COVID-19 Archives - StoryCorps
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“It’s important to look after people.” A Big Brother Reflects on What His Younger Brother Taught Him.

The Rigano family lived just north of New York City in New Rochelle. There were five siblings: Denise, Phil, Lola, Adele, and Robbie, who grew up in a loving home in the 1960s. But Robbie held a special place in their hearts. 

Left to Right: Phil Rigano school portrait at age 6; Adele, Rob, and Phil Rigano in the 1960s; Lola, Rob, and Denise Rigano on a family vacation to Lake George, NY in 1971. Photos courtesy of Lola Rigano. 

Robbie is developmentally disabled, and from a young age was known for getting into sticky situations.  He was especially drawn to cars, which led to a number of what his brother Phil described as “shenanigans.”

Phil and Rob Rigano during a visit to California in 2014. Photo courtesy of Phil Rigano.

In 2006 Phil brought Robbie to record a conversation together when theStoryCorps Mobile Tour stopped nearby.  Knowing Robbie’s love of cars, Phil knew he’d get a kick out of recording in the iconic Airstream trailer. He came back 17 years later to reflect on that first recording.

Rob Rigano at his job at the Department of Public Works for the City of Larchmont in 1987. Photo courtesy of Lola Rigano.

 

Top Photo: Rob and Phil Rigano at their StoryCorps interview in San Diego, California on February 11, 2006. By Piya Kochhar for StoryCorps.

This broadcast is supported in part by the Corporation for Public Broadcasting, a private corporation funded by the American people, and the National Endowment for the Arts.

Originally aired December 8, 2023, on NPR’s Morning Edition. 

18 Years After Katrina, A Grocer Rebuilds His Community One Shop at a Time

To mark StoryCorps’ 20th Anniversary we are revisiting classic conversations from the past two decades with updates from the participants.

This story is from New Orleans’ Lower Ninth Ward. The neighborhood was hit hard by Hurricane Katrina and was slow to recover. Almost 10 years after the storm it still didn’t have a single grocery store.

Lower Ninth Ward resident Burnell Cotlon wanted to change that. He saved money by working at fast food restaurants and dollar stores and used it to buy a dilapidated building on an empty block, and opened a neighborhood grocery. 

In 2015 he told his mother, Lillie, how his story started in the days after the flood…

 

Produce, snacks, and a picture of the building before it was renovated at ‘Burnell’s Lower Ninth Ward Market’, New Orleans, Louisiana. By Ian Spencer Cook for StoryCorps. Photo of original building courtesy of Daniel Schergen, who helped renovate it.

 

Burnell Cotlon and customers in his store in the Lower Ninth Ward, New Orleans, Louisiana in September, 2023. Courtesy of Burnell Cotlon.

 

Top Photo: Lillie Cotlon and Burnell Cotlon in front of Burnell’s store, ‘Burnell’s Lower Ninth Ward Market’ in New Orleans, Louisiana on August 19, 2015. By Ian Spencer Cook for StoryCorps.

 

This broadcast is supported in part by the Corporation for Public Broadcasting, a private corporation funded by the American people, and the National Endowment for the Arts.

Originally aired September 22nd, 2023, on NPR’s Morning Edition. 

First story aired on August 8th, 2015 on NPR’s Morning Edition. 

This story is featured in Callings: The Purpose and Passion of Work, a collection that celebrates the passion, determination, and courage it takes to pursue the work we feel called to do from Penguin Books.

“Fear” Wasn’t A Word His Father Knew: The Origins Of A Civil Rights Leader

Rev. Harry Blake grew up working on a cotton plantation in Louisiana. At an early age, he learned the delicate balance between standing up for yourself and survival. Entering adulthood he was drawn to the ministry, eventually becoming the Pastor of Mount Canaan Baptist Church, where he served for many decades.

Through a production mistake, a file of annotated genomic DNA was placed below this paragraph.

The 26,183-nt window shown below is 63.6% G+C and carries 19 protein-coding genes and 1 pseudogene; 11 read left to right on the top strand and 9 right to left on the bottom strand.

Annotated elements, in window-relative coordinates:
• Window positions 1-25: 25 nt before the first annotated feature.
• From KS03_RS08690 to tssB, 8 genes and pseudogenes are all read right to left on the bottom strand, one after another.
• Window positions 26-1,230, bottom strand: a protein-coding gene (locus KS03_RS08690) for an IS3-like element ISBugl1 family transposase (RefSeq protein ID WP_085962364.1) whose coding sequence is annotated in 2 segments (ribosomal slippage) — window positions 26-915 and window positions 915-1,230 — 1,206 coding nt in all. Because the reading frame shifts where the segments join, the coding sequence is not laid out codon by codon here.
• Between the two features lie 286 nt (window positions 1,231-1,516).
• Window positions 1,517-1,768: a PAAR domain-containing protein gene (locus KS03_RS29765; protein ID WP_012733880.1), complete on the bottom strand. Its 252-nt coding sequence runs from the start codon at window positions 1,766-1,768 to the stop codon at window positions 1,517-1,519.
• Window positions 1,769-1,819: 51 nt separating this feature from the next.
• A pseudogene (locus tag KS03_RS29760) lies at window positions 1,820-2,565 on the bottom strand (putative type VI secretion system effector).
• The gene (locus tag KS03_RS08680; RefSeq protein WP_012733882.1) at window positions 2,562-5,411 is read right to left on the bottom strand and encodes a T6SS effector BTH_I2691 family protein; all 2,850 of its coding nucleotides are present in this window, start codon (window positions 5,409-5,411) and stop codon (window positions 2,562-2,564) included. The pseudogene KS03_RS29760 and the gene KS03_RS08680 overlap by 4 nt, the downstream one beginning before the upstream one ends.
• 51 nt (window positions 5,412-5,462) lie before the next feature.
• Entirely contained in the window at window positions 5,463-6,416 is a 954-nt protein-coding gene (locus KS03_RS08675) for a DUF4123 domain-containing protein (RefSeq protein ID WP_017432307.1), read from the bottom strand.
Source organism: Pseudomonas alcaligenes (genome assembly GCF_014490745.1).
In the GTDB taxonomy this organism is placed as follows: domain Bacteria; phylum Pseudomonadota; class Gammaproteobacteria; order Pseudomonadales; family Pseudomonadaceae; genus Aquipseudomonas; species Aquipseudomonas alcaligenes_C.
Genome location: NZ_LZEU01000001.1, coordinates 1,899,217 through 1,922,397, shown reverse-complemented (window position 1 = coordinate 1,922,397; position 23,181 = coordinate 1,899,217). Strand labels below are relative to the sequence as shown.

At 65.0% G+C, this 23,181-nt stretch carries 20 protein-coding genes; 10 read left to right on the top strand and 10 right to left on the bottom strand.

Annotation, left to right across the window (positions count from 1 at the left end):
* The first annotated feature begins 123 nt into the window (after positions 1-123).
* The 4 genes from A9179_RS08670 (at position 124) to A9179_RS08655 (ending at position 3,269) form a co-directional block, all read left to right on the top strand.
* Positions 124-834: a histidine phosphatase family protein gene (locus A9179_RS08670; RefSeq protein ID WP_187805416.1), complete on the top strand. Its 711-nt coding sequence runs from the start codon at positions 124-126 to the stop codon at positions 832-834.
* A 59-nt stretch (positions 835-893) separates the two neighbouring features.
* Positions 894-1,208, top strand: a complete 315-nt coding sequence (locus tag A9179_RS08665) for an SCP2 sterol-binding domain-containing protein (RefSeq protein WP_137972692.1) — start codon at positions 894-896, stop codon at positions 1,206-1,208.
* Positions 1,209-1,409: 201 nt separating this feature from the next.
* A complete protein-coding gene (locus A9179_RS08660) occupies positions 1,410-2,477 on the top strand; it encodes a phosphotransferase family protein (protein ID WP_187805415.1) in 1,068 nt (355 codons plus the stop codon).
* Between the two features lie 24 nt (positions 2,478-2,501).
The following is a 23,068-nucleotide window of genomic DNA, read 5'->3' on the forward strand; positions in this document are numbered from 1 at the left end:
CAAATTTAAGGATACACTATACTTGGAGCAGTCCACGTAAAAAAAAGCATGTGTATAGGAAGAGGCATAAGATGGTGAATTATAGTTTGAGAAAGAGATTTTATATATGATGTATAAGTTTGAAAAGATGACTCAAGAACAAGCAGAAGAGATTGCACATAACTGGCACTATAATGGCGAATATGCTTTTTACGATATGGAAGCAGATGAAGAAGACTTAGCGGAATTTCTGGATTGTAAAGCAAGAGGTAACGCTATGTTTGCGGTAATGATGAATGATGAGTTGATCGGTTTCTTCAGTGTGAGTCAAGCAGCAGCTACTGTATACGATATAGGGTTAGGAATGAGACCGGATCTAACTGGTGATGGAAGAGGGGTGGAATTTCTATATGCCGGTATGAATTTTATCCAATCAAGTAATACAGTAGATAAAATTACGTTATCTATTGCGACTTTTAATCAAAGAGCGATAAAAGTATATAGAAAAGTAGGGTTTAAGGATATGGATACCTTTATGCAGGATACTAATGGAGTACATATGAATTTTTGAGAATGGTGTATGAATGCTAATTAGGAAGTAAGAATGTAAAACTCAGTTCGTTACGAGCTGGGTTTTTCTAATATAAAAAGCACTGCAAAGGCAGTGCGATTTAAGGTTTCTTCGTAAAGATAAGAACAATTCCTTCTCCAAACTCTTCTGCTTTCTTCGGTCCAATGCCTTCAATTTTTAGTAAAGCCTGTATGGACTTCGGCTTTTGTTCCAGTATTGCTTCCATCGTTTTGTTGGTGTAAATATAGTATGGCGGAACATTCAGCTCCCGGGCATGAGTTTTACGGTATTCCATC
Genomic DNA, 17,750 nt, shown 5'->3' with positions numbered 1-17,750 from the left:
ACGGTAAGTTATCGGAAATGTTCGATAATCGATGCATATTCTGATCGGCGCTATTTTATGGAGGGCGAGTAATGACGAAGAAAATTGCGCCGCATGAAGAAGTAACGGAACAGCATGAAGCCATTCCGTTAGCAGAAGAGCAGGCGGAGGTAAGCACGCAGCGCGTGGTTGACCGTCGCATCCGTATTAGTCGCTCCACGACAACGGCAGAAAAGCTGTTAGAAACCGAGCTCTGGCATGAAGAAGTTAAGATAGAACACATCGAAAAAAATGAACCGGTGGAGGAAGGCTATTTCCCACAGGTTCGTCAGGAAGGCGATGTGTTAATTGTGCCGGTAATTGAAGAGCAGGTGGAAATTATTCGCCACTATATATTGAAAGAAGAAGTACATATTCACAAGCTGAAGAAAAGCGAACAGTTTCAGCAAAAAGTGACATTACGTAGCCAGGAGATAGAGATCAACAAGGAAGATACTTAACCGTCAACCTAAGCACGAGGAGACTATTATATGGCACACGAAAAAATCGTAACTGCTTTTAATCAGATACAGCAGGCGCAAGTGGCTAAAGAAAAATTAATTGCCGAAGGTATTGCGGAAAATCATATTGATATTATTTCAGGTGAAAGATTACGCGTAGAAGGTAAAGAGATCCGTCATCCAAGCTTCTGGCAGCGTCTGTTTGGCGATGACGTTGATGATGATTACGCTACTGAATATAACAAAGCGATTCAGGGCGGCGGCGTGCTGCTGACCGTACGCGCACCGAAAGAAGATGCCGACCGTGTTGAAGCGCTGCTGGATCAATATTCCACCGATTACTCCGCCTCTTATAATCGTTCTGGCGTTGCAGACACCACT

Rev. Harry Blake in the mid 1960s as a young Pastor of Mount Canaan Baptist Church courtesy of Monica Mickle.

Blake became active in the Civil Rights movement and was invited by Dr. Martin Luther King Jr. to work for him at the Southern Christian Leadership Conference. He survived beatings, arrests and even an assassination attempt. 

Rev. Harry Blake (c) talks with Shreveport police outside a memorial service at the Little Union Baptist Church on Sept. 22, 1963. Local authorities refused a permit to hold a memorial for four girls killed in a bomb blast in Birmingham, Ala., several days earlier. When it appeared a march would be held anyway, a tense confrontation ensued. © Langston McEachern, Port Huron Times Herald via Imagn Content Services, LLC

In 2017 Rev. Blake came to StoryCorps with his daughter Monica Mickle. At the age of 85, Rev. Harry Blake Died from COVID-19 in the early months of the pandemic.

Top Photo: Monica Mickle and Rev. Harry Blake at their StoryCorps interview in Shreveport, Louisiana on October 30, 2017. By Madison Mullen for StoryCorps.

This broadcast is supported in part by the Corporation for Public Broadcasting, a private corporation funded by the American people, and the National Endowment for the Arts.

Originally aired on January 13, 2023 on NPR’s Morning Edition.

 

 

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“We’re Stuck With Each Other”: An Unconventional Quarantine Love Story

Neil Kramer and Sophia Lansky married in 1996, but it didn’t work out. After they divorced, Neil moved across the country, but they still leaned on each other. 

At the end of 2019, when the pipes in Sophia’s apartment burst, she was stuck with no place to stay. So she called the one person she knew she could depend on.

Neil Kramer and Sophia Lansky holding hands in Queens, New York, in October of 2021, on what would have been their 25th wedding anniversary. Courtesy of Neil Kramer.

Sophia moved in with Neil at the beginning of 2020. Coincidentally, Neil’s mother also moved back in with him around the same time, and the three of them decided to share the two-bedroom New York apartment for what they thought would be “a few weeks”. 

Elaine Kramer (left), Neil Kramer, and Sophia Lansky in Queens NY, in May of 2021. Courtesy of Neil Kramer.

Exes Sophia and Neil came to StoryCorps to talk about what they’ve learned from living together during the COVID-19 pandemic.

Early on during the pandemic, Neil started chronicling their odd living arrangements through a photography project. 

From left to right: Sophia, Neil, and Elaine watching the news in March of 2020. Queens, New York. Courtesy of Neil Kramer. 

He’s still taking photographs of their shared experience. And the three of them are able to collectively tap into the humor and absurdity of their life.

Top Photo: Neil Kramer and Sophia Lansky on February 9th, 2022 in Queens, New York. Courtesy of Neil Kramer.

Originally aired February 11, 2022, on NPR’s Morning Edition.